Westcoe Realtors, Riverside California…The escrow process is sort of like your high school algebra class…you smile, you nod, but deep down inside, you have no clue what is happening. Good for you that there are people who do get it, and they are called escrow officers…and today, we will give you a bit of an idea what they do, and more importantly, what they don’t do.
Let’s get the boring stuff out of the way. By definition, and escrow officer is a neutral third party who has the responsibility to transfer the title of a home from seller to buyer once both parties have done everything they said they would in the purchase agreement. The “escrow” is the time it takes to accomplish this…usually 30-60 days.
First, this means an officer cannot take sides. They cannot favor the seller over the buyer, or visa versa. As an example, they can answer every question you may have about what certain paperwork means, or how the time line is proceeding, etc., but they cannot give you any advice about what you should do if the answer could affect the other party to the escrow. That is your agent’s job.
Secondly, no matter how late your escrow may be after it’s originally scheduled closing date, they cannot simply close an escrow and transfer the title “until everything is done that the buyer and seller agreed to do when they agreed to the purchase contract”. Their responsibility is to make sure EVERYTHING is done, not just MOST of it.
The moral of this story is that yelling at your officer because the escrow is late in closing won’t do you any good…by law, they must make sure everything is complete.
Now…let’s talk about what an officer does, and more importantly, the TIMING of what an officer does.
Think of your officer as the hub of a wheel…a wheel connected by those pneumatic tubes like they have at a drive thru bank. There are lots of tubes in this “escrow wheel”…an escrow instruction tube, a title tube, termite tube, home inspection tube, loan process tube, home warranty tube, perhaps a roof or septic certification tube, a tube for paying off bills that pop up (alimony, child care, tax liens, credit cards, court judgements, etc.), a tube for amendments, documents, grant deeds, and deeds of trust, and many more tubes depending on the type of escrow. Bottom line here is you get the point….lots of tubes all pointing at your officer.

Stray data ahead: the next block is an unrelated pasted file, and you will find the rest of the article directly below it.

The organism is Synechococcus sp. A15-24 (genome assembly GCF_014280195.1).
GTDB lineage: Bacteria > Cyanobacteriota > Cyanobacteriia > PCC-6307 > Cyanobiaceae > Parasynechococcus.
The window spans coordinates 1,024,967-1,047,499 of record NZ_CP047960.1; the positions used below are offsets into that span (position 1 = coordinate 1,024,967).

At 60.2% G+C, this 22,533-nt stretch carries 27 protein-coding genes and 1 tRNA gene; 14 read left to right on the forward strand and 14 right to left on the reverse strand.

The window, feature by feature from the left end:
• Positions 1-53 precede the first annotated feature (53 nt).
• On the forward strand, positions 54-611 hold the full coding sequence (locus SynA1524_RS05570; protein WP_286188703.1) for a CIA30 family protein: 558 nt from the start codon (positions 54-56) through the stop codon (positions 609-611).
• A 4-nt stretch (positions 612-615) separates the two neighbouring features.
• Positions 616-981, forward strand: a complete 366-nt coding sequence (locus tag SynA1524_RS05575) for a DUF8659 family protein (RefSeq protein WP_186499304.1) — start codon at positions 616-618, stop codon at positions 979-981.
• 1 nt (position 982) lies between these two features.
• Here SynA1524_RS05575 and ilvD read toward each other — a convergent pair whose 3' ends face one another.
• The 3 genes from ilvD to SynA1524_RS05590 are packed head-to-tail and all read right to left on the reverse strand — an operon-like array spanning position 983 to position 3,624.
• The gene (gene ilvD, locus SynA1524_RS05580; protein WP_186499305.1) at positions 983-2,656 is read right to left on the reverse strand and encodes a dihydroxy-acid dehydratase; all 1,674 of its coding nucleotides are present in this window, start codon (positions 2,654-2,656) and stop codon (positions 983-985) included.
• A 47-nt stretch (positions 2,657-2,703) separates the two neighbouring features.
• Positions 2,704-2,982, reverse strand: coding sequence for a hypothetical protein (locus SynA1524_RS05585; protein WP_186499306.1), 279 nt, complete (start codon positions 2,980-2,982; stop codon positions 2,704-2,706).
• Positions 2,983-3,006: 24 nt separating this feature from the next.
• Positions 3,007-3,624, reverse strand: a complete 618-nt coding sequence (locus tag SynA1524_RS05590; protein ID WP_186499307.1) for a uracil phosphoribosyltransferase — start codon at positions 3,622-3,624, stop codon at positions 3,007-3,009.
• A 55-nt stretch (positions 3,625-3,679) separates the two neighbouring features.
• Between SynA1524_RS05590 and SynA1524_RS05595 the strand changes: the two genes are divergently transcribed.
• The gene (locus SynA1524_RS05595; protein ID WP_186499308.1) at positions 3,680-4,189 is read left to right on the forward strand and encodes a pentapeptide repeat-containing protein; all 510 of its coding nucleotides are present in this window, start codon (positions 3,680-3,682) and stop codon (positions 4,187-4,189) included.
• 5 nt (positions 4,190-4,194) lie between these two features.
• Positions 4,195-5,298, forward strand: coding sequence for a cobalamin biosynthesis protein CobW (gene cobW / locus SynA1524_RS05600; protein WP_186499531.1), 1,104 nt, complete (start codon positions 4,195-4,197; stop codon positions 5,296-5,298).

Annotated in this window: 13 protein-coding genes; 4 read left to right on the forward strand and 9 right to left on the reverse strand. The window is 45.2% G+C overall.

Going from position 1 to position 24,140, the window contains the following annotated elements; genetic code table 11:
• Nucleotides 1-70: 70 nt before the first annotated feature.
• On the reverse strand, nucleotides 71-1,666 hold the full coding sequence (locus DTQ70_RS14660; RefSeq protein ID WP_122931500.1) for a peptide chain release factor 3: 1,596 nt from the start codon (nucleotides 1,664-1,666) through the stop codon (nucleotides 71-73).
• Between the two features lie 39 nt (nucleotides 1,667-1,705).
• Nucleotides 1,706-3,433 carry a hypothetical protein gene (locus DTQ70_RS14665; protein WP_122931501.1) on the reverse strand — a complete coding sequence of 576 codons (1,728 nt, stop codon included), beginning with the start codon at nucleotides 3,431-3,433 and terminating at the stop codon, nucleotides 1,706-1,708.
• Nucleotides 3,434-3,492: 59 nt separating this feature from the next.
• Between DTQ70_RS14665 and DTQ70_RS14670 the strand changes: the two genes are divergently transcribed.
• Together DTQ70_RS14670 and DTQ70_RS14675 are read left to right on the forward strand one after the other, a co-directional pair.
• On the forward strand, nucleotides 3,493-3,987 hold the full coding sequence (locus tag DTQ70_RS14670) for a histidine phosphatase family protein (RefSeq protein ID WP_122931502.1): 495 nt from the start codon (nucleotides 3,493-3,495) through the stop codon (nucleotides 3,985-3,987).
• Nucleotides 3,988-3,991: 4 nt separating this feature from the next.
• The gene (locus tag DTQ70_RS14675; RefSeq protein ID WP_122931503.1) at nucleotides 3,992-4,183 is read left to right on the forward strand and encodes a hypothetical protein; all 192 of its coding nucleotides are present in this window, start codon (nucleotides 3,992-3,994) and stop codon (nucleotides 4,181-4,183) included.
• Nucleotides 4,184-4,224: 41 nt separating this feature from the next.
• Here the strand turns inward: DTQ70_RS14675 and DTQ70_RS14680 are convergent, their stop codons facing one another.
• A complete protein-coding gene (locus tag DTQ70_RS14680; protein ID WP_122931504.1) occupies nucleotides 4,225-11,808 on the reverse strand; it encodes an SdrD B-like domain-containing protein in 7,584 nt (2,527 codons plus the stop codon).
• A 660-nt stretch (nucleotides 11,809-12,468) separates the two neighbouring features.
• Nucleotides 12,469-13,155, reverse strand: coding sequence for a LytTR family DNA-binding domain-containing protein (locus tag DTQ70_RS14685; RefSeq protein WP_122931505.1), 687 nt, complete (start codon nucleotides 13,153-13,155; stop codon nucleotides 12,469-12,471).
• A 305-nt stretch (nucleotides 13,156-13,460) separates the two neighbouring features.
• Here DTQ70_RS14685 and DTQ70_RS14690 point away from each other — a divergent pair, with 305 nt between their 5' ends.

However, what is critical that you know, is that not all these tubes arrive at the officers desk at the same time. In fact, most of these tubes are being handled by someone else, and then only arrive at the officer’s desk once they are completed by another party…and many times, this arrival is at the last minute.
As an example, the loan process can be a pain in the you-know-what, and no matter how good the lender is, it can take 2-3 weeks for the buyers new lender to approve the buyer for the loan. During this time, your escrow office has no idea how the loan process is going, because they have not received anything their “tube” yet. In fact, they wouldn’t expect too. The officer knows the “new loan tube” comes towards the end of the escrow period, so they are not worried about it.
Therefore, when you as a seller or a buyer, call your officer and ask how the loan is going and they tell you they have no idea, they are not stupid or unprofessional, or uncaring…they are simply doing their job, and in this case would refer you to the new lender, who will be able to answer your question. Remember…they only know what is happening if they have received information in the appropriate “tube”.
However, as another example, the buyers deposit almost always arrives in its “tube” very early in the escrow process…so the officer would put a call into the real estate agent if it was missing for too long.
Some of the items in an escrow are ordered and completed by the agents involved. This would include the termite report and any corrective work, a home inspection requested by the buyer, a roof or septic certification, or a home warranty policy to name a few. These are typically handled by the agents involved, and when they are completed, they are “tubed” to the officer so the officer knows they are completed.
In the end, as the escrow nears completion, things can get a little hectic. The “tubes” get very crowded, stuff is pouring into the officer daily or hourly, and it is the officers job to keep it calm, sort it all out, deal with all the money, and then officially close the escrow. Keep in mind if just one “tube’ fails to deliver what is needed on time, the entire wheel comes to a stop and cannot go any further until what is late arrives…and since some of the other “tubes” that are ready are time sensitive and expire soon, then everyone hopes the late arrival gets there before another “tube” expires.
I could go on for days about all the “stuff” that can happen in an escrow, but here is the bottom line: A good escrow officer is worth their weight in gold. They juggle tense sellers, even more tense buyers, crazy real estate agents, “tubes” spitting information and documents at them like machine gun bullets, and manage to stay calm while arranging all the details and minutia necessary to make sure the closing is accurate.
It is not an easy job, but they know what they are signing up for when they get in the business, so you don’t need to feel sorry for them…but if you understand all that they have on their plate, and know that a good officer is doing the same thing for approximately 20-30 other files at the same time, then perhaps it might help you understand what is happening in your next escrow.
We hope so…and good luck.